Accidents on farms are a continuing cause of concern. For the situation to improve, the practical engagement of farmer’s is essential for progress.
Jason Byrne, Head of Agri Business at Zurich Insurance, Ireland, said asking farmers to stop and think will be a key part of changing attitudes around farming accidents across the country.
“While we can continue to offer advice and guidance, we can’t make farmers change their attitude – only you can make that change. If lives are to be saved, a rethink of our attitudes towards irrational risk-taking needs to occur at a faster pace. We all have to play our part.
“Farming has gone through a period of immense change over the past year, and it appears that, finally, the farming community has been recognised as key workers, playing an essential role in producing food for the country. But that is exactly what farmers and farm workers have always done, despite that, farming continues to have the poorest safety record of any occupation in Ireland.
“The family farm can be sustainable and safe – it shouldn’t be mutually exclusive. In my role, unfortunately, I see the accidents, injuries and the consequences of these events and while Zurich is always there to provide support when things go wrong, all too often they can be completely avoided.”
Zurich Farm Insurance Ambassador and Grand Prix Farmer of the Year winner, David Russell, shares his top safety tips for all farm workers:
- Maintain your vehicles at any costs necessary. If you cannot fix it properly, take it to someone who can – there is no point taking a risk with your life in order to save money. Fifty percent of all deaths on farms in Ireland are caused by machinery.
- Consider your visibility by keeping windows cleaned and mirrors in the correct position.
- Drive at the appropriate speed for your load to avoid losing control. This is the most common cause of serious accidents so know your limit and stick to it!
- Ensure operators are skilled and competent in the machinery assigned to them. As a farmer, you have responsibility for everyone working on your farm. Personally, I make sure anyone I work with is properly trained to the highest standard. Without it, they are putting themselves and others at risk.
- Make sure you have good, decent handling facilities on your farm, especially when you have big numbers of livestock such as bulls, cows and calves. Without proper facilities for these types of animals you are putting yourself at risk.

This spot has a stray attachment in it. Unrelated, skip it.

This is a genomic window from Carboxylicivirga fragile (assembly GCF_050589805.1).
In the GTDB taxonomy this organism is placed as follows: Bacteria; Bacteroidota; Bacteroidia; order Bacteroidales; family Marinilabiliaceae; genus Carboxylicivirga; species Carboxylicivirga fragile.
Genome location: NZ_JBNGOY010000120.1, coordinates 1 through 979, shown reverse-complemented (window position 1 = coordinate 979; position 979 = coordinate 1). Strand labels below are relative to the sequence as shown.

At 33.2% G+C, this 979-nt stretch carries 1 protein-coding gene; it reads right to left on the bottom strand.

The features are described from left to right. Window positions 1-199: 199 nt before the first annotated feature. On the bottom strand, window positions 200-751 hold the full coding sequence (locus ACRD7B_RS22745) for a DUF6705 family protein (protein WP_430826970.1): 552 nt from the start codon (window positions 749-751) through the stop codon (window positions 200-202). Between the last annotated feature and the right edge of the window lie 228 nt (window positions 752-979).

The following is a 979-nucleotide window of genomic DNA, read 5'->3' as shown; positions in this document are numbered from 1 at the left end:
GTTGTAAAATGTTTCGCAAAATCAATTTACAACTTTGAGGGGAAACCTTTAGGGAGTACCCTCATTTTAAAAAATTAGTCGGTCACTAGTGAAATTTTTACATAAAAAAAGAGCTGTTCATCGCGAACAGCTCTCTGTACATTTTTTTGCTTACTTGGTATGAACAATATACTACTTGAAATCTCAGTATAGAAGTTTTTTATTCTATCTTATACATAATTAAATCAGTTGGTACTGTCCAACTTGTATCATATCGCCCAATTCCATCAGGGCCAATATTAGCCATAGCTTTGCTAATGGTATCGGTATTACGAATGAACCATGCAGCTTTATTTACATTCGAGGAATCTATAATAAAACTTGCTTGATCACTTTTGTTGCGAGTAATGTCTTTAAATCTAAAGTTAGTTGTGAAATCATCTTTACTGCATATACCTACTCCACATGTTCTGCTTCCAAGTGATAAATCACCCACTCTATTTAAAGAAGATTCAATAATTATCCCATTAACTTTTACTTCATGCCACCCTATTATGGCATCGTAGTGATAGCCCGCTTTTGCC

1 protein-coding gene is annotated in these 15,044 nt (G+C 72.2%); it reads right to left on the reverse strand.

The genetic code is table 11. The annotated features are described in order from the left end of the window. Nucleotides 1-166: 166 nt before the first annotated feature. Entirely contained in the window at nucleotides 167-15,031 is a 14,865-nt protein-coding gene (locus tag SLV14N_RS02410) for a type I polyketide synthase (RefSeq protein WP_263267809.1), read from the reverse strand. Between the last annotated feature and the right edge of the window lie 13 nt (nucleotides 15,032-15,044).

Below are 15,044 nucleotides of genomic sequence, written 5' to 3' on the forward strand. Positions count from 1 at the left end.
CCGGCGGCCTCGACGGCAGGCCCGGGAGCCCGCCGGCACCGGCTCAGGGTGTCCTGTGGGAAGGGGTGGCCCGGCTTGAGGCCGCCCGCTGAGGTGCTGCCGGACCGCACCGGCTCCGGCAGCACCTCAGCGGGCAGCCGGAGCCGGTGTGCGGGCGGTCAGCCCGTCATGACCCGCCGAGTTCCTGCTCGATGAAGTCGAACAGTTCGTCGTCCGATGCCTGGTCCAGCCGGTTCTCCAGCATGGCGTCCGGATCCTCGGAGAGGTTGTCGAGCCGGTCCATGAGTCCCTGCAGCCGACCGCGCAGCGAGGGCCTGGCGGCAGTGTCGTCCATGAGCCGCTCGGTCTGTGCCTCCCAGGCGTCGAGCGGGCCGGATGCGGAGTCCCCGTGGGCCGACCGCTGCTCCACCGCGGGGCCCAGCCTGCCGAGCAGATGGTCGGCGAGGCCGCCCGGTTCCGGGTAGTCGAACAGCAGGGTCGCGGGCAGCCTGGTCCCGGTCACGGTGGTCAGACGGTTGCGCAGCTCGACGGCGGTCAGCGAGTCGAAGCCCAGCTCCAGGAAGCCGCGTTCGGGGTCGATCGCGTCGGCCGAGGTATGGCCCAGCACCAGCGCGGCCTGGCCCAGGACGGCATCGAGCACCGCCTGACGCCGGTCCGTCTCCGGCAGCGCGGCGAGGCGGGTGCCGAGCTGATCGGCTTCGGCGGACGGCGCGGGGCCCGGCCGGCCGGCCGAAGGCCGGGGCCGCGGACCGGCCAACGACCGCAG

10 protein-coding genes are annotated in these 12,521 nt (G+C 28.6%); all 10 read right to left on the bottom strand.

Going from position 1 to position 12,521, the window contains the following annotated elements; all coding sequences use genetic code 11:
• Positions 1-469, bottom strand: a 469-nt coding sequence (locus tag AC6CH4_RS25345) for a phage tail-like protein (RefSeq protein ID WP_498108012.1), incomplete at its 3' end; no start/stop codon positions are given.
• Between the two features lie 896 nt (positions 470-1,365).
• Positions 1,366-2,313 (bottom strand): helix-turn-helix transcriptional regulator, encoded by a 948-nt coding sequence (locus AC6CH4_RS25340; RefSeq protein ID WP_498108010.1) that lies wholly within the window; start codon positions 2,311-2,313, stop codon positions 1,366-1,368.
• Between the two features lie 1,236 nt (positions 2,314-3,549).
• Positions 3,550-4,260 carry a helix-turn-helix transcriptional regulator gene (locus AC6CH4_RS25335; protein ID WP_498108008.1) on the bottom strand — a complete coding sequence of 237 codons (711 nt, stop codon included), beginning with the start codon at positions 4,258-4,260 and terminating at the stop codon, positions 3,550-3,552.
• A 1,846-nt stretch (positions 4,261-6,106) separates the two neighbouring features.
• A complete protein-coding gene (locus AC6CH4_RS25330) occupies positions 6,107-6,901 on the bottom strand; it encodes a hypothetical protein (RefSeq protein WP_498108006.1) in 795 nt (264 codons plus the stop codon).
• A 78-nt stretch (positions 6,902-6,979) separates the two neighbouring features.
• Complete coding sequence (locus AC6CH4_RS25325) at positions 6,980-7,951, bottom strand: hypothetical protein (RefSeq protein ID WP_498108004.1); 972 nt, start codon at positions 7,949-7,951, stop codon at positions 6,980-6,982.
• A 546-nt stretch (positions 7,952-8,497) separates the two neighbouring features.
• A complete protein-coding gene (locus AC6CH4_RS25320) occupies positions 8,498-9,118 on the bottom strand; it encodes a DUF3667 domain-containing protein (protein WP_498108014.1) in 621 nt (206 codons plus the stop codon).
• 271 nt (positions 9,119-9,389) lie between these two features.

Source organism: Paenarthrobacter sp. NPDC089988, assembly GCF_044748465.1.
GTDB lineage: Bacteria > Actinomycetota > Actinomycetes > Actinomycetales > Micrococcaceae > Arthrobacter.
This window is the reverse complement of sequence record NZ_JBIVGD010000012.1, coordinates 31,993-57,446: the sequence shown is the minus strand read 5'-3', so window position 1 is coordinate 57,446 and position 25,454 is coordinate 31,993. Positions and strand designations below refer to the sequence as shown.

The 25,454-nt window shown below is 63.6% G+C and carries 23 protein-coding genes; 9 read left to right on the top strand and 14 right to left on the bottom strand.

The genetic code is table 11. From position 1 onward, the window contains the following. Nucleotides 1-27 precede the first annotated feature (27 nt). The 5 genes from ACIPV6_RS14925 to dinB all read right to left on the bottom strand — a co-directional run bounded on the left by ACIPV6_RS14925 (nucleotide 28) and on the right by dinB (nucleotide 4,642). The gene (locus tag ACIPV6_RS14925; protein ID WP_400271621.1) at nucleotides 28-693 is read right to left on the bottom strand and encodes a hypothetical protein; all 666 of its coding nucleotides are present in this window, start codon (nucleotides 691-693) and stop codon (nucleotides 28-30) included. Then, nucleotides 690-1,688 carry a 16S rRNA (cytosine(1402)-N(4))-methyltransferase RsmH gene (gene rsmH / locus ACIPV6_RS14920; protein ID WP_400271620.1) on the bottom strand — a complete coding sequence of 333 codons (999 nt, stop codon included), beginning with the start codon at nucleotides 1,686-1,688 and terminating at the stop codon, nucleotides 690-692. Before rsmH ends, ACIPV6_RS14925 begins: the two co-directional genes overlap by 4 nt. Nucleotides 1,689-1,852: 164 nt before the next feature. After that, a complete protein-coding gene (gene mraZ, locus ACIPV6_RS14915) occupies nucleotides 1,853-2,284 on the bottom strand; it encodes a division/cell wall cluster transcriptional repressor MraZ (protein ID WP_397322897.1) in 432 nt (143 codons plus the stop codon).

- Incidents involving animals can become severe quickly, so it is vital you work with animals safely. Have an escape route. Animals can become aggressive, especially if offspring is involved, and you need to be able to get to safety as quickly as possible.
Don’t risk burnout
- Often there is a level of complacency when you’re in a routine on the farm, but this is when accidents can happen. Take regular breaks and take time to recharge when needed.
- The summer months can be some of the busiest during the year, and with the evenings becoming longer, you can be fooled into working extra hours. But you are also most likely to be burnt out at this point. As a young farmer I see the need for other generations before me to start putting more of an emphasis on health and safety practices. Do the right thing and enlist extra trained hands to support on the farm, while you can take a break.
Children on the farm
- Keep track of family members and where they are playing/what time they are expected back. Growing up on the farm can be the best thing ever. It certainly was for me! But the farmyard is an incredibly busy place that offers many dangers for adventurous children.
- Have a safe and secure play area for the children to prevent them from playing near livestock and machinery.
- Keep children away from moving farming machinery, vehicles and animals unless accompanied.
Risk assess your Farm
- Use the quieter months to take the time to risk assess your farm. As farmer, we can often be inclined to wait until there is a problem or you have a close call. Being proactive is so important.
- Use a fresh set of eyes to look at your farm. We can become so accustomed to our surroundings and may not notice what an external person could spot as a danger.